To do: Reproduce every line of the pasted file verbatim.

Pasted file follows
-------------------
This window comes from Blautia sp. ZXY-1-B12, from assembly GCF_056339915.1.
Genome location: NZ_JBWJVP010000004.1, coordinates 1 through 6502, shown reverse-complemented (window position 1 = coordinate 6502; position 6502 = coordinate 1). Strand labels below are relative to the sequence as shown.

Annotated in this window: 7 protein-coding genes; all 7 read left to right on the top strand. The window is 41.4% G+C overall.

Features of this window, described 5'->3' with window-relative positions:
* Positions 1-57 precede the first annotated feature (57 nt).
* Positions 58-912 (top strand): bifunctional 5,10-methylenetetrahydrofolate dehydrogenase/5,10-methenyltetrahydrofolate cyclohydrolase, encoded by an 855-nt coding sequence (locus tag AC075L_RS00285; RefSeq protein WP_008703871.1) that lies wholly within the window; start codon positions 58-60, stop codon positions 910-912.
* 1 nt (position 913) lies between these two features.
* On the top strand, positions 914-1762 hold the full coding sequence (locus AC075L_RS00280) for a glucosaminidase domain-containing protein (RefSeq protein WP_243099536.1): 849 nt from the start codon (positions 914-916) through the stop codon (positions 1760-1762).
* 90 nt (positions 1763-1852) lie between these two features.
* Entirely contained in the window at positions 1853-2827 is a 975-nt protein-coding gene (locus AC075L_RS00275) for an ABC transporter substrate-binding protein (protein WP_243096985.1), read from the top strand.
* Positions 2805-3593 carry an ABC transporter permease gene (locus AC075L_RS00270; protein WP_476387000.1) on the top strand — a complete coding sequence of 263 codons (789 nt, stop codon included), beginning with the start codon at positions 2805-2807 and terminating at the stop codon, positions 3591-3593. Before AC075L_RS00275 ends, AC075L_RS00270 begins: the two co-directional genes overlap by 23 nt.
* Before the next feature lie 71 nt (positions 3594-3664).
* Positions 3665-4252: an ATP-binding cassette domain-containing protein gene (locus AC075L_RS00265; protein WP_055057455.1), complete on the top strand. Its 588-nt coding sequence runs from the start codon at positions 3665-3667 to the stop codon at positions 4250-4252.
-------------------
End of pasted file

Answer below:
This window comes from Blautia sp. ZXY-1-B12, from assembly GCF_056339915.1.
Genome location: NZ_JBWJVP010000004.1, coordinates 1 through 6502, shown reverse-complemented (window position 1 = coordinate 6502; position 6502 = coordinate 1). Strand labels below are relative to the sequence as shown.

Annotated in this window: 7 protein-coding genes; all 7 read left to right on the top strand. The window is 41.4% G+C overall.

Features of this window, described 5'->3' with window-relative positions:
* Positions 1-57 precede the first annotated feature (57 nt).
* Positions 58-912 (top strand): bifunctional 5,10-methylenetetrahydrofolate dehydrogenase/5,10-methenyltetrahydrofolate cyclohydrolase, encoded by an 855-nt coding sequence (locus tag AC075L_RS00285; RefSeq protein WP_008703871.1) that lies wholly within the window; start codon positions 58-60, stop codon positions 910-912.
* 1 nt (position 913) lies between these two features.
* On the top strand, positions 914-1762 hold the full coding sequence (locus AC075L_RS00280) for a glucosaminidase domain-containing protein (RefSeq protein WP_243099536.1): 849 nt from the start codon (positions 914-916) through the stop codon (positions 1760-1762).
* 90 nt (positions 1763-1852) lie between these two features.
* Entirely contained in the window at positions 1853-2827 is a 975-nt protein-coding gene (locus AC075L_RS00275) for an ABC transporter substrate-binding protein (protein WP_243096985.1), read from the top strand.
* Positions 2805-3593 carry an ABC transporter permease gene (locus AC075L_RS00270; protein WP_476387000.1) on the top strand — a complete coding sequence of 263 codons (789 nt, stop codon included), beginning with the start codon at positions 2805-2807 and terminating at the stop codon, positions 3591-3593. Before AC075L_RS00275 ends, AC075L_RS00270 begins: the two co-directional genes overlap by 23 nt.
* Before the next feature lie 71 nt (positions 3594-3664).
* Positions 3665-4252: an ATP-binding cassette domain-containing protein gene (locus AC075L_RS00265; protein WP_055057455.1), complete on the top strand. Its 588-nt coding sequence runs from the start codon at positions 3665-3667 to the stop codon at positions 4250-4252.